In quantum's example the IV is C major. The V7 in C major, ie if C major was the I, is G7. In bar 11 you the notes taken together fit with a G7 chord apart from that the G in the chord is not represented in that bar, so it checks out with quantum's V7/IV analysis in the G major key.

You already seem to understand the V7/V. That means the "V7 if the V chord was the tonic", in this case D7, since D7 is the V7 in G major, and G major is the V in this case.

Thanks lelle. where I typed C7 I was supposed to type G7.  I was just questioning the mismatch between the G7 and the b dim.

On further analysis and help of your explanation i see now G7 and b dim share the same notes however g7 has an additional g.

Quote
              G7          bdim
FBD        GBDF      BDF

Thanks  :)

Offline lelle

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Re: Need help analyzing these cadences
«Reply #8 on: June 22, 2021, 11:51:03 PM »
Thanks lelle. where I typed C7 I was supposed to type G7.  I was just questioning the mismatch between the G7 and the b dim.

On further analysis and help of your explanation i see now G7 and b dim share the same notes however g7 has an additional g.

Thanks  :)

That's exactly right. In the analysis system I grew up with (functional analysis instead of roman numerals) dim chords are often analyzed as a dominant 7th chord or even b9 chord without the root note. It's a useful thing to be aware of, since composers often use dim chords in exactly this manner.

This is also why dim chords are useful for modulation, since you can pivot on them to go to an unexpected key. B D F Ab can function as a G7 b9 without the root note G, leading back to C major, and it can also, for example, be respelled to Cb D F Ab and function as Bb7 b9 without the root note Bb and suddenly get us to E flat major or even E flat minor and so on and so forth.

Offline j_tour

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Re: Need help analyzing these cadences
«Reply #9 on: June 23, 2021, 03:29:13 AM »
That's exactly right. In the analysis system I grew up with (functional analysis instead of roman numerals) dim chords are often analyzed as a dominant 7th chord or even b9 chord without the root note. It's a useful thing to be aware of, since composers often use dim chords in exactly this manner.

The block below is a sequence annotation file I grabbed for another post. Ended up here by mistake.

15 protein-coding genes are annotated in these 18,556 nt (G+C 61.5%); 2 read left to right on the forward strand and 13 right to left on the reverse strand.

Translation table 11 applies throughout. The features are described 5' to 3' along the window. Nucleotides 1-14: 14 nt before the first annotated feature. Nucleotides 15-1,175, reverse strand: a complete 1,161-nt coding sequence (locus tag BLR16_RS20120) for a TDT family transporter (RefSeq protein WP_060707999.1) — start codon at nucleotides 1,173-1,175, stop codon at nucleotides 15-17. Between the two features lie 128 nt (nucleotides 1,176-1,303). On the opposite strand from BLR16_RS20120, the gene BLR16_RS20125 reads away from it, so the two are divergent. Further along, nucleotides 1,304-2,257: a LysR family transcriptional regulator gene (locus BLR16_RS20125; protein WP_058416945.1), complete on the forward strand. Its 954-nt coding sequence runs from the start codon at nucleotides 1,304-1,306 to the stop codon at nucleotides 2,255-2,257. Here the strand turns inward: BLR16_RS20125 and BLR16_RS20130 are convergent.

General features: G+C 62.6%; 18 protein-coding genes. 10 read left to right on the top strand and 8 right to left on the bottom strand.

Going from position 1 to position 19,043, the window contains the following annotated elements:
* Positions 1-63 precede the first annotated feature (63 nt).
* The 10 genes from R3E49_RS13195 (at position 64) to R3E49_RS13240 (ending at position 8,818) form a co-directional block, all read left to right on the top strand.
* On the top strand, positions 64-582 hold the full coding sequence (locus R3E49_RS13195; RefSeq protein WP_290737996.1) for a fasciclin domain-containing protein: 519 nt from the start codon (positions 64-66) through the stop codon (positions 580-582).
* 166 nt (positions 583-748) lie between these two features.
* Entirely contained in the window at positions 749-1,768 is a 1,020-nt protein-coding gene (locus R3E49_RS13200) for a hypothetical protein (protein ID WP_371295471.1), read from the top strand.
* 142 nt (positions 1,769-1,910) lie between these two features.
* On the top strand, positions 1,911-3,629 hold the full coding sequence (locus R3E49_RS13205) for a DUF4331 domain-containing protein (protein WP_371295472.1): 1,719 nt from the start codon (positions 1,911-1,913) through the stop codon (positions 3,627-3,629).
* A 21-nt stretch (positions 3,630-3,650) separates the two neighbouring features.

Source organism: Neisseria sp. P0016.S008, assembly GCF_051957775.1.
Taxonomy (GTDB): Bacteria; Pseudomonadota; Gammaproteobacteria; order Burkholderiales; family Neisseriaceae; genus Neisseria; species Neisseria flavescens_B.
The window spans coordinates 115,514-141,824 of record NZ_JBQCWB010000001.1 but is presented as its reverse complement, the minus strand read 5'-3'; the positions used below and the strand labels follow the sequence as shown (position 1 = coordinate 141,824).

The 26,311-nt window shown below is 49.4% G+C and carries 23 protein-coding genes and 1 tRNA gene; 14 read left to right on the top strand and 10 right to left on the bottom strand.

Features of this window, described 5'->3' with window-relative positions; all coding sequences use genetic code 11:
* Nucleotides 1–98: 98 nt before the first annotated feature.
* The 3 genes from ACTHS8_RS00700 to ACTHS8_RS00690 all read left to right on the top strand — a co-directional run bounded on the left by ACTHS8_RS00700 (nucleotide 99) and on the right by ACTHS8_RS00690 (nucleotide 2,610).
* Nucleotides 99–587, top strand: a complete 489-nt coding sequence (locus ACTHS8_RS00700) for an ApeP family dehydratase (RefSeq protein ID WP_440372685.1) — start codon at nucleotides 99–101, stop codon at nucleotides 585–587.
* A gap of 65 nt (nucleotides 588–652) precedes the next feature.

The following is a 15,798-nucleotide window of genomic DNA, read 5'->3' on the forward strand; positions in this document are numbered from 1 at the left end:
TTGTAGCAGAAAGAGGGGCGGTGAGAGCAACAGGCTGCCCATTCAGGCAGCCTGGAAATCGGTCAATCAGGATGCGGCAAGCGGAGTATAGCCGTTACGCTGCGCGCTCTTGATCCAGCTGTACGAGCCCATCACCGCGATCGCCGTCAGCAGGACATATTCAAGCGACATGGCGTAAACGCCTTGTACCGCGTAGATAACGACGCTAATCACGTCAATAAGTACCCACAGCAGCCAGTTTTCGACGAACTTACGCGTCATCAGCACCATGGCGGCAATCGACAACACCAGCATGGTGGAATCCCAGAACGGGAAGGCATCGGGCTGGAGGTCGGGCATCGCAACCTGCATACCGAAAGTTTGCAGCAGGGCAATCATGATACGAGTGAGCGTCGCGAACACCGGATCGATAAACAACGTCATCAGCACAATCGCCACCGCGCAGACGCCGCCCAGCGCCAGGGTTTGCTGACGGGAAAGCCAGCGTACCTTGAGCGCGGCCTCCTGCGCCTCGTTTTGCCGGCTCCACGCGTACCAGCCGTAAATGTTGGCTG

Interesting.  I never quite clocked that there was any difference between functional analysis and RNA.  I suppose I must have been irenic or indifferent in using both tools without distinction.

Initially, before posting, I was going to question quantum's analysis as merely one possible solution.

However, sort of playing through in my mind's ear, I don't think there's any more doubt in my mind that the tune (upper part) is a tonicization of G, rather than a very extended preparation for the authentic cadence.  Which it also kind of is, when returning to the original key of C on the repeat (although not that unusual to start a tune on the IV chord).

It just sounds that way to me.

Also, didn't know the term Retardation....I would have just called it a suspension, but that's a good specific term to know.

Anyway.  Carry on!
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Offline tomp86

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Re: Need help analyzing these cadences
«Reply #10 on: June 23, 2021, 10:29:04 AM »
This is also why dim chords are useful for modulation, since you can pivot on them to go to an unexpected key. B D F Ab can function as a G7 b9 without the root note G, leading back to C major, and it can also, for example, be respelled to Cb D F Ab and function as Bb7 b9 without the root note Bb and suddenly get us to E flat major or even E flat minor and so on and so forth.
Wow thats cool

Offline quantum

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Re: Need help analyzing these cadences
«Reply #11 on: June 23, 2021, 03:20:13 PM »
Thanks lelle. where I typed C7 I was supposed to type G7.  I was just questioning the mismatch between the G7 and the b dim.

On further analysis and help of your explanation i see now G7 and b dim share the same notes however g7 has an additional g.

lelle explained it well.